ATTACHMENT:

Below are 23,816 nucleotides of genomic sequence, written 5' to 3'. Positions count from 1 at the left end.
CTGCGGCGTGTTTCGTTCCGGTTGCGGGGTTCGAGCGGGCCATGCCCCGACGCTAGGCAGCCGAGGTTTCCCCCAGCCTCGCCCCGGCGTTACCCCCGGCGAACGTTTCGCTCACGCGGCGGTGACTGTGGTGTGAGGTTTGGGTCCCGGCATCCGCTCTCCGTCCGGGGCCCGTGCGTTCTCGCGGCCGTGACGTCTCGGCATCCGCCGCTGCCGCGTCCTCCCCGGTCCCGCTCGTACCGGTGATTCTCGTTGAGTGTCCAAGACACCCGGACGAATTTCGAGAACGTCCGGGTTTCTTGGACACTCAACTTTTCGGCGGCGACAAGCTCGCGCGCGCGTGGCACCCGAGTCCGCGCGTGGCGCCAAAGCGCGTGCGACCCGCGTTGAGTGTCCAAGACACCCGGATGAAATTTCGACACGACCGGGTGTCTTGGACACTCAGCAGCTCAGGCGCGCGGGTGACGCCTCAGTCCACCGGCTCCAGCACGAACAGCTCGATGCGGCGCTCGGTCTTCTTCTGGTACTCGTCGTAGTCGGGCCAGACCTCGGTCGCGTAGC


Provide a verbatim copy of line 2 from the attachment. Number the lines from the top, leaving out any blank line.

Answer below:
CTGCGGCGTGTTTCGTTCCGGTTGCGGGGTTCGAGCGGGCCATGCCCCGACGCTAGGCAGCCGAGGTTTCCCCCAGCCTCGCCCCGGCGTTACCCCCGGCGAACGTTTCGCTCACGCGGCGGTGACTGTGGTGTGAGGTTTGGGTCCCGGCATCCGCTCTCCGTCCGGGGCCCGTGCGTTCTCGCGGCCGTGACGTCTCGGCATCCGCCGCTGCCGCGTCCTCCCCGGTCCCGCTCGTACCGGTGATTCTCGTTGAGTGTCCAAGACACCCGGACGAATTTCGAGAACGTCCGGGTTTCTTGGACACTCAACTTTTCGGCGGCGACAAGCTCGCGCGCGCGTGGCACCCGAGTCCGCGCGTGGCGCCAAAGCGCGTGCGACCCGCGTTGAGTGTCCAAGACACCCGGATGAAATTTCGACACGACCGGGTGTCTTGGACACTCAGCAGCTCAGGCGCGCGGGTGACGCCTCAGTCCACCGGCTCCAGCACGAACAGCTCGATGCGGCGCTCGGTCTTCTTCTGGTACTCGTCGTAGTCGGGCCAGACCTCGGTCGCGTAGC